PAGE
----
'Madden NFL 11' lets you make some spectacular plays whether you're a newbie or a veteran player.

'Madden NFL 11' lets you make some spectacular plays whether you're a newbie or a veteran player. (EA Sports)

'Madden NFL 11' lets you make some spectacular plays whether you're a newbie or a veteran player.

'Madden NFL 11' lets you make some spectacular plays whether you're a newbie or a veteran player. (EA Sports)

(EA Sports)

The name of the game is options. I’m talking about the kind that take an already extremely successful, 20-year-running football game franchise and give it new life.

Yes, you’ll still be playing football in “Madden NFL 11,” but it will be easier for those who want it, quicker for those who want it, deeper for those who want it, and a whole lot of fun besides.

While the graphics have some catching up to do with other big titles of this generation, “Madden 11” is a bright spot in the fairly monotonous world of annually retooled football sims.

If you like Drew Brees, you’ll be ecstatic about “Madden 11,” which features Brees heavily not only in the opening cinematic but also through the playable SuperBowl XXXV and as the poster boy for the best-rated team in the game, the Saints. And Cris Collinsworth fans will get an earful of his play-by-play analysis, just to really cement that authentic football experience.

If you want, you can even get Gus Johnson to give you helpful tips through your XBL headset for even further immersion. But that’s not the real game changer here.

The biggest selling point for “Madden 11” is easily the GameFlow system. Essentially, it can give you with the simple push of the A button a thoughtful and apparently accurate play call, minimizing the time spent deciding between Hail Marys and Da Bombs. For newcomers to the genre or casual gamers, this is an invaluable tool and, as EA Tiburon touts, legitimately saves a lot of time, shortening games significantly.

But hard-core Madden players needn’t get their hand-warmers in a bunch — there’s still very much the option to pick any of the 350 or so plays in the book. Most will likely find, though, as I did, that the game’s play calling is likely to be better than their own, and worth trying out even if just to save a few minutes.

Another major revamp for the title comes in the form of Dual Stick movement control. Of course, if you’re the quarterback, you’ll still coordinate passes by matching a button press with a receiver, but running the ball is a whole different, er, ball game. Movement is predominantly controlled with the left stick (no sprint button), but jukes can be instantly and strategically activated using the right stick, a handy maneuver that, if executed properly, can break nearly any tackle. And on defense, the same rules apply to the right stick except for the purposes of clocking the ball carrier. It’s simple, it’s responsive, and it works. The learning curve for getting really good with sticks is pretty steep, though, so don’t expect to be a master up front. Just use the training challenges (a la Tron football field?) and before you know it, you’ll be Jerry Rice-ing with the best of ‘em.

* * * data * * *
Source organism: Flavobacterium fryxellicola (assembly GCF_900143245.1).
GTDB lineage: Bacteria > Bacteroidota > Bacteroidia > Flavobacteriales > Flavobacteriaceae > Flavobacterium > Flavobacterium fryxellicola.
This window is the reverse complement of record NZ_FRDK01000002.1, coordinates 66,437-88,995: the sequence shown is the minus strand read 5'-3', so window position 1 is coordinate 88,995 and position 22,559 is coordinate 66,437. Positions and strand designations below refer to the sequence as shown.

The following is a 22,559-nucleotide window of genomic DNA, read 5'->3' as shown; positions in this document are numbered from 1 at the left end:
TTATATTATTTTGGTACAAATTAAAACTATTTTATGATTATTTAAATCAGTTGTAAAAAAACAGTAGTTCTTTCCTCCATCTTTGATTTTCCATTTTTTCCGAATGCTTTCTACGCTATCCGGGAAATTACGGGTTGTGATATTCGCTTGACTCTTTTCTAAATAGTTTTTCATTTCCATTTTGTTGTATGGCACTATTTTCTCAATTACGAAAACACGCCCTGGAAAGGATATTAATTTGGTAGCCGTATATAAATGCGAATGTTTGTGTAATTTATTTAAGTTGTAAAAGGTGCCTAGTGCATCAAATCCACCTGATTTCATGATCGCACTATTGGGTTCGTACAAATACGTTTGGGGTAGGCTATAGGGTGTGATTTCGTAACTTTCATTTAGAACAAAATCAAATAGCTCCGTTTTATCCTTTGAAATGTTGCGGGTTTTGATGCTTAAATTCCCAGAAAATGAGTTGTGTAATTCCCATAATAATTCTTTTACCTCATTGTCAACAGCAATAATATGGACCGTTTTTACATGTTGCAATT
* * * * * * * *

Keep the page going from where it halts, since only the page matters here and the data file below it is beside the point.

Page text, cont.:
EA Sports has made huge strides to integrate their sports games and online interactions, from basic sports news updates to fully interactive games. “Madden 11,” unsurprisingly, follows suit. Three vs. three games are likely where most players will spend their time, controlling either QBs, RBs or WRs on offense or D-line, LBs and D-backs on defense. But this game takes the experience a step further by adding the “Ultimate Team” mode where players can use points to trade for athletes, kind of like a strange mix between football cards and fantasy football, in a bid to create the greatest team ever — or most “ultimate,” whichever comes first.

And in case you’re afraid that all of this interconnectivity means that the basics (like Franchise Mode, Create-a-Player, etc.) have gone away, fear not. Everything that was packed into the games you’ve grown to love returns, just with a few added online options and some fluid in-game controls.

If I had one gripe with the game, it would easily be presentation. It doesn’t seem that the graphics have evolved in any way since ’10 or even ’09, and despite the big-name announcers, the voice acting can get repetitive.

It feels like EA Tiburon may have skimped on the presentation in order to allow more room for options, options, options, which is really where this game shines.

If you want a solid, easy football sim with a lot of longevity and a deep movement system, then Madden should absolutely be on your “Buy it now” list.

Platforms: Xbox 360 (tested), PlayStation 3, Wii, PC


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